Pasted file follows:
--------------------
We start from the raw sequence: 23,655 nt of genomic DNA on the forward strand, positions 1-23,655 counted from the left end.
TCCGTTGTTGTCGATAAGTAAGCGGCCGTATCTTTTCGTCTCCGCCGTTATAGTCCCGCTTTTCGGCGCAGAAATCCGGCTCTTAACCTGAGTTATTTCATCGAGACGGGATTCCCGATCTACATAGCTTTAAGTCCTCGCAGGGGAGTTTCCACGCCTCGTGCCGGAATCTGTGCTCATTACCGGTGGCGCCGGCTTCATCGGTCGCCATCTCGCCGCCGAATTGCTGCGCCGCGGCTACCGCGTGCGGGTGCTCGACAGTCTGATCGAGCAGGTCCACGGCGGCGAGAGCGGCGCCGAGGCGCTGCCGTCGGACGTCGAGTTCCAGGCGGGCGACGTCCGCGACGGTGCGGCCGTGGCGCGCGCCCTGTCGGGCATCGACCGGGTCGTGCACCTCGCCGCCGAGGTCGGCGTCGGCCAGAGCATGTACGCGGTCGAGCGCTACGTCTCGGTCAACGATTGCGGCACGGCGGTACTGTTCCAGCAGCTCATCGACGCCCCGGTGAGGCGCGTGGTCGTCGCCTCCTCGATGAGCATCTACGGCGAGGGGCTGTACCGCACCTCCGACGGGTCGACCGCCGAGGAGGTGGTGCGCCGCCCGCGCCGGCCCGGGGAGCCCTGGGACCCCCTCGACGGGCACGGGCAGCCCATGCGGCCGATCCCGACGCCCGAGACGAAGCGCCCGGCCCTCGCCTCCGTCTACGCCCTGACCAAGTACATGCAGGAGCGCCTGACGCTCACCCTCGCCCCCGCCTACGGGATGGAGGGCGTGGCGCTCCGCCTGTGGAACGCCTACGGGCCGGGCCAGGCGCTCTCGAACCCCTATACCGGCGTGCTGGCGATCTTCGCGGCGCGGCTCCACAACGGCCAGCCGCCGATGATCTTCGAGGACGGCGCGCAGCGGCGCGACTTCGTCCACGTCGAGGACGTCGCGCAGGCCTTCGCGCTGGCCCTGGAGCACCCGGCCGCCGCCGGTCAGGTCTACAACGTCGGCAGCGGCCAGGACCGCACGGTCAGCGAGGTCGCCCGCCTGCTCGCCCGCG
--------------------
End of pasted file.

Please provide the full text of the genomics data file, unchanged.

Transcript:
We start from the raw sequence: 23,655 nt of genomic DNA on the forward strand, positions 1-23,655 counted from the left end.
TCCGTTGTTGTCGATAAGTAAGCGGCCGTATCTTTTCGTCTCCGCCGTTATAGTCCCGCTTTTCGGCGCAGAAATCCGGCTCTTAACCTGAGTTATTTCATCGAGACGGGATTCCCGATCTACATAGCTTTAAGTCCTCGCAGGGGAGTTTCCACGCCTCGTGCCGGAATCTGTGCTCATTACCGGTGGCGCCGGCTTCATCGGTCGCCATCTCGCCGCCGAATTGCTGCGCCGCGGCTACCGCGTGCGGGTGCTCGACAGTCTGATCGAGCAGGTCCACGGCGGCGAGAGCGGCGCCGAGGCGCTGCCGTCGGACGTCGAGTTCCAGGCGGGCGACGTCCGCGACGGTGCGGCCGTGGCGCGCGCCCTGTCGGGCATCGACCGGGTCGTGCACCTCGCCGCCGAGGTCGGCGTCGGCCAGAGCATGTACGCGGTCGAGCGCTACGTCTCGGTCAACGATTGCGGCACGGCGGTACTGTTCCAGCAGCTCATCGACGCCCCGGTGAGGCGCGTGGTCGTCGCCTCCTCGATGAGCATCTACGGCGAGGGGCTGTACCGCACCTCCGACGGGTCGACCGCCGAGGAGGTGGTGCGCCGCCCGCGCCGGCCCGGGGAGCCCTGGGACCCCCTCGACGGGCACGGGCAGCCCATGCGGCCGATCCCGACGCCCGAGACGAAGCGCCCGGCCCTCGCCTCCGTCTACGCCCTGACCAAGTACATGCAGGAGCGCCTGACGCTCACCCTCGCCCCCGCCTACGGGATGGAGGGCGTGGCGCTCCGCCTGTGGAACGCCTACGGGCCGGGCCAGGCGCTCTCGAACCCCTATACCGGCGTGCTGGCGATCTTCGCGGCGCGGCTCCACAACGGCCAGCCGCCGATGATCTTCGAGGACGGCGCGCAGCGGCGCGACTTCGTCCACGTCGAGGACGTCGCGCAGGCCTTCGCGCTGGCCCTGGAGCACCCGGCCGCCGCCGGTCAGGTCTACAACGTCGGCAGCGGCCAGGACCGCACGGTCAGCGAGGTCGCCCGCCTGCTCGCCCGCG